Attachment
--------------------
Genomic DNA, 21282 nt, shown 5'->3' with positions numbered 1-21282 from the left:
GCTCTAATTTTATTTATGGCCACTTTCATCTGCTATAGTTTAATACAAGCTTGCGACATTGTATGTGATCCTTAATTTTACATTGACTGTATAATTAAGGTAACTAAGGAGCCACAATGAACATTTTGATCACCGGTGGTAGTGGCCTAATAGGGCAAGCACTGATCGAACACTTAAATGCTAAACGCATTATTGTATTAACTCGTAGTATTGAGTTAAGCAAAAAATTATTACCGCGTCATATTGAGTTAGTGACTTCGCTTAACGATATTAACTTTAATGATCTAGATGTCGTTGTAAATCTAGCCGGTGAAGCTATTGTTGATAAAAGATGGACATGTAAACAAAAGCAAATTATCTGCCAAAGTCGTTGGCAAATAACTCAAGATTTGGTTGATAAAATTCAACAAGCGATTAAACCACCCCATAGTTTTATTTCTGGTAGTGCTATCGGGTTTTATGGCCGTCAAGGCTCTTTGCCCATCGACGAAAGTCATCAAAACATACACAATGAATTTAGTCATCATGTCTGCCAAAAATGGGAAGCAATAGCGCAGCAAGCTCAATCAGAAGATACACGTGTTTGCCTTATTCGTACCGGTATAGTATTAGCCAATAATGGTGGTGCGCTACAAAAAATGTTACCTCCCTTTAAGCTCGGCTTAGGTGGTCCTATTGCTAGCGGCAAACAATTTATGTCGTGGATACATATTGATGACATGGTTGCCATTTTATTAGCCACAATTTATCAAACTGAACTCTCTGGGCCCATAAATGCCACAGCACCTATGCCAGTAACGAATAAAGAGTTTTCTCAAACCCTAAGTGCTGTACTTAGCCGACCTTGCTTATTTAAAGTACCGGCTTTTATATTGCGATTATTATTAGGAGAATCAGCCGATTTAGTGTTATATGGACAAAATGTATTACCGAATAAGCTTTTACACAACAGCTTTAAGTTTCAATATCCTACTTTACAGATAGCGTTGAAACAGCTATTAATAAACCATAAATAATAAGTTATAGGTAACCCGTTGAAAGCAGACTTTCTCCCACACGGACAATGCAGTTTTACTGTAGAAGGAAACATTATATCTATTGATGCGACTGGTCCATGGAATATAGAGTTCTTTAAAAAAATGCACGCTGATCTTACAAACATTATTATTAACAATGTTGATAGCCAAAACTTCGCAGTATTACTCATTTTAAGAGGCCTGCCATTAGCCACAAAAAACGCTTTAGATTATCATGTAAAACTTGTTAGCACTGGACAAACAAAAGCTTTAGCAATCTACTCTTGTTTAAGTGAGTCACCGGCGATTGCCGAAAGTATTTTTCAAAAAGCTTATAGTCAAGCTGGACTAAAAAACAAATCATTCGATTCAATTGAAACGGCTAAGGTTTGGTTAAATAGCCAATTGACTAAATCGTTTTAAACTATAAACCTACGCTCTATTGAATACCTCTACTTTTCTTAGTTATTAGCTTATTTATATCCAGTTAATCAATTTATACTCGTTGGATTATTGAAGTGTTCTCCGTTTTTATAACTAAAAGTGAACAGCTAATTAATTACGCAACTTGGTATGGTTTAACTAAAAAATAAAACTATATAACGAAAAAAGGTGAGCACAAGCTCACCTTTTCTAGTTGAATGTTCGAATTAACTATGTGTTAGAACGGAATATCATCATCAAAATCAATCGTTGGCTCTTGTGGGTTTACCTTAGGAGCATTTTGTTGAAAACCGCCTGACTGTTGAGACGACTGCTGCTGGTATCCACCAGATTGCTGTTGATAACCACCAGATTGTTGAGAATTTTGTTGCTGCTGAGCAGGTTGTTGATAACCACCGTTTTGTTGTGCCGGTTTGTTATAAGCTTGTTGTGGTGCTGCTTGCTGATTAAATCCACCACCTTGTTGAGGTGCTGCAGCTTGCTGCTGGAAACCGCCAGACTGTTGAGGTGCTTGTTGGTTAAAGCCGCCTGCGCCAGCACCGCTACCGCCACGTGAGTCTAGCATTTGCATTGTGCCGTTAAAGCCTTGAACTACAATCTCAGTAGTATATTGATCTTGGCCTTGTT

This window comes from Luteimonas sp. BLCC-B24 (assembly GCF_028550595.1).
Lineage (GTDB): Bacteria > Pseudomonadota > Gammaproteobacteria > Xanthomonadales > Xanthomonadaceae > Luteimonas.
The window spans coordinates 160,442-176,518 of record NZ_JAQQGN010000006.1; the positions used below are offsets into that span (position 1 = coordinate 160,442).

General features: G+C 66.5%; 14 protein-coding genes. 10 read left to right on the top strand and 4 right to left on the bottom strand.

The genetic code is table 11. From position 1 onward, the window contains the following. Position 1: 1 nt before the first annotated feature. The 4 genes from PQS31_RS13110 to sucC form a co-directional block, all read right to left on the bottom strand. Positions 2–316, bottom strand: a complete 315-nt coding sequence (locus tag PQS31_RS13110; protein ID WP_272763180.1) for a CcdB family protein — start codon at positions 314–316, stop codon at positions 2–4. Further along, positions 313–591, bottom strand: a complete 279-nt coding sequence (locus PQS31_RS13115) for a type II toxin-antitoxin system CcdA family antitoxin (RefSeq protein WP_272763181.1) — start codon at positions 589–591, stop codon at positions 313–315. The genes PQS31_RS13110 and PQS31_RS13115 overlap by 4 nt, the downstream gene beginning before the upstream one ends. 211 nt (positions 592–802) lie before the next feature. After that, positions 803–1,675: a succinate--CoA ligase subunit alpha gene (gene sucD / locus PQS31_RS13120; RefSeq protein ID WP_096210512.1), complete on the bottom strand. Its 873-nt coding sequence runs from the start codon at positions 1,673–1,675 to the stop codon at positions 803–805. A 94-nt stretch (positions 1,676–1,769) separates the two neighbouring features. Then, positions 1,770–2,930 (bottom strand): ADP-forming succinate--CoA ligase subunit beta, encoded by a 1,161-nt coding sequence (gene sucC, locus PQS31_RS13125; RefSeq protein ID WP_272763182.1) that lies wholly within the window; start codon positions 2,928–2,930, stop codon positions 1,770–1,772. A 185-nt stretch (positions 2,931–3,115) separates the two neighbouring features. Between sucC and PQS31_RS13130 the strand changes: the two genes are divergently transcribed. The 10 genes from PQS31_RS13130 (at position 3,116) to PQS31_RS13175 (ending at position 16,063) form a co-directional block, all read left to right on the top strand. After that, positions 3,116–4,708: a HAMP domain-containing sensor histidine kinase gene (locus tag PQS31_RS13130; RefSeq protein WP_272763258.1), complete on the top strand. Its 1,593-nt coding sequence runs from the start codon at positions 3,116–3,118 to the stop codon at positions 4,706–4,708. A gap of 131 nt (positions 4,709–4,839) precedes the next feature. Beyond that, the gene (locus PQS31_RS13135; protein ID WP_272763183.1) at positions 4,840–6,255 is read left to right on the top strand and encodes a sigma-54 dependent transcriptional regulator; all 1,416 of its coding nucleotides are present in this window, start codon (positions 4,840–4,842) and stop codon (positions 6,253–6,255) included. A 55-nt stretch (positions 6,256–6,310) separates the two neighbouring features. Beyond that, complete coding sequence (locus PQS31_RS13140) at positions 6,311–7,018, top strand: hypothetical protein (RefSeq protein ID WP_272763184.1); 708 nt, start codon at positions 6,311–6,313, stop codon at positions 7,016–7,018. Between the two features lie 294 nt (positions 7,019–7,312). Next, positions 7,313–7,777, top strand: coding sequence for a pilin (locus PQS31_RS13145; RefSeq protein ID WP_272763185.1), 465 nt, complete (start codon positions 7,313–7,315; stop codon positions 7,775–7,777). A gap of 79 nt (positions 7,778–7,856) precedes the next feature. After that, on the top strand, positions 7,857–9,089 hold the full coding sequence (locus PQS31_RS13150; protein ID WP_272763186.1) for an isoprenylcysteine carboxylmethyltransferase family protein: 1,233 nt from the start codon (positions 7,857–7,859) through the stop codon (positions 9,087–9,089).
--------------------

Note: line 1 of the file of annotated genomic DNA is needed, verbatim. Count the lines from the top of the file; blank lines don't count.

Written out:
Genomic DNA, 21282 nt, shown 5'->3' with positions numbered 1-21282 from the left: